It is the news that the uranium players have been waiting for: a potential new, huge surge in demand that will reward mining companies ready to go into production.
China has reported overnight to be planning 150 new nuclear reactors over the next 15 years — more than have been built around the world since 1980 — a signal that uranium production needs to be stepped up, fast and soon.
In a lucky coincidence, Paladin Energy (ASX: PDN) announced Wednesday that it is making progress on restarting its Langer Heinrich uranium mine in Namibia.
And earlier this week, advanced uranium explorer Boss Energy (ASX: BOE) said it will begin a new drilling program at its flagship Honeymoon uranium project in South Australia with the aim of building mining inventory to extend production life and achieve higher rates.
Boss has so far built its uranium resource to 71.67 million pounds.
Meanwhile, the Nuclear Regulatory Council of Turkey has approved construction of a fourth reactor at the Akkuyu nuclear power plant in Mersin Province, southeast Turkey. The unit will be built by Akkuyu Nuclear, a subsidiary of Russian nuclear engineer Rosatom, and will be the final phase of the $20 billion project.
Already signs of short-term uranium shortage
Kazatomprom, the state-owned uranium miner in Kazakhstan, has reduced its expected production figures for 2021, due to COVID-related and supply chain delays in exploration and development.
Last week Canada’s Cameco cut its forecast for production for the year, also citing supply chain issues.
This confluence of events should halt the recent slide in the uranium spot price, last reported at US$43.20 per pound.
China’s move also comes at a time when that country has been experiencing power shortages and blackouts, leading to Beijing’s unprecedented decision to subsidise coal prices and revealing its heavy dependence on imports.
Moreover, the hedge funds have now moved into uranium, mopping up existing inventory. Canada-based Sprott Physical Uranium Trust had, at last report, acquired 32.6Mlb of yellowcake. Kazatomprom has also announced a uranium fund company that will store physical supply and trade uranium on the company’s financial markets.
The cost of China’s new nuclear ambition has been estimated at US$440 billion (A$589 billion) and will, if executed, mean that country leaping ahead of the US as the world’s largest nuclear energy generator.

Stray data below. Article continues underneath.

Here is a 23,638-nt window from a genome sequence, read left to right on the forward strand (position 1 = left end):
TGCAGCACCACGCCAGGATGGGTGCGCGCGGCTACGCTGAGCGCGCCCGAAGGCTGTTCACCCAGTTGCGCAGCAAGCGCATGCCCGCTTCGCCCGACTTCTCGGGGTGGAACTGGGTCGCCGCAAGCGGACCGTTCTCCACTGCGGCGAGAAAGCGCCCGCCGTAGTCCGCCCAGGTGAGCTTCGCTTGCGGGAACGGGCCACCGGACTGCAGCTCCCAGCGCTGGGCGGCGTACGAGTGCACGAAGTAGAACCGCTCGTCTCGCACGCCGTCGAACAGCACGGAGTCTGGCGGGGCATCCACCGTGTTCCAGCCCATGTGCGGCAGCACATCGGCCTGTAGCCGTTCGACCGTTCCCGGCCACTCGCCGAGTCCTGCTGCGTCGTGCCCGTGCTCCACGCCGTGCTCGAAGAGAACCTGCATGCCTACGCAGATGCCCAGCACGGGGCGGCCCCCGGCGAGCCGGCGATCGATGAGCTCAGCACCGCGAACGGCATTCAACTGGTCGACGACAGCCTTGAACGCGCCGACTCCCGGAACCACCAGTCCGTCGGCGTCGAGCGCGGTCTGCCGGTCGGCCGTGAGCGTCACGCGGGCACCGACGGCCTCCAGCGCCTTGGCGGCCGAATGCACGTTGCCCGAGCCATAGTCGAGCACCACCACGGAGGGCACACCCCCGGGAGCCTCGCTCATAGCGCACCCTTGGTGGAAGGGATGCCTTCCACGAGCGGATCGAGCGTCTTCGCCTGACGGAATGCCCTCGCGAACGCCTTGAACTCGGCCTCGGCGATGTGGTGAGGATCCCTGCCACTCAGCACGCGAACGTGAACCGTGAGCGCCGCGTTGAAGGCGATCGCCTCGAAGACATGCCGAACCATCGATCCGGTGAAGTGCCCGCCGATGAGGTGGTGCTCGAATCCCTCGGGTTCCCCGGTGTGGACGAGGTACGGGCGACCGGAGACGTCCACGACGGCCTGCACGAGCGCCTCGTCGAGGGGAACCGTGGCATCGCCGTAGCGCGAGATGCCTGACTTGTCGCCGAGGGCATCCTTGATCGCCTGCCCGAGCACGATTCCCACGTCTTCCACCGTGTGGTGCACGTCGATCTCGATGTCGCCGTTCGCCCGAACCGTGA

It has been announced previously by the China General Nuclear Power Corporation that it was looking, by 2035, to greatly expand nuclear capacity.
China motivated by power crises
Beijing is already passing off the move as part of its effort to reduced carbon emissions, but the power crisis it is now facing due to coal shortages (and costs) and oil prices is no doubt central to the decision, too.
China has, at present, 2,990 coal fired power stations and it will require a huge lift in nuclear capacity to allow Beijing to retire a meaningful number of those thermal generating plants to meet its emission reduction commitments.
Also, it was reported in 2019 that China was looking to build a business based on constructing nuclear reactors abroad, a business already a major earner for Russia.
The country has also been working to refine its modular reactor technology, a technology seen by many proponents of nuclear energy as the future of the industry.
Australian uranium stocks jump on China news
After the first hour of trading, it was clear that investors were wading into local stocks after the China news broke.
Lotus Resources (ASX: LOT) which — like Paladin — has an existing mothballed mine, this one in Malawi, that can be reactivated saw its shares up 13.56%. Paladin rose 10.3% at the open. Another Namibia player Deep Yellow (ASX: DYL), which has an advanced suite of projects, was up 9.2%.
Explorers Elevate Energy (ASX: EL8) was up 8.1%, 92 Energy (ASX: 92E) 8.9%, Alligator Energy (ASX: AGE) 8.7%, Vimy Resources (ASX: VMY) 8.7%, and Wiluna hopeful Toro Energy (ASX: TOE) rose 10.3% in the first hour of trade.
Paladin, in its restart plan update, said the Langer Heinrich mine in Namibia could be operational again at a cost of US$81 million based on a 17-year mine plan and an ore reserve of 84.8Mt at 448 parts per million uranium oxide.
It would take 18 months to get the mine back into production, the company added.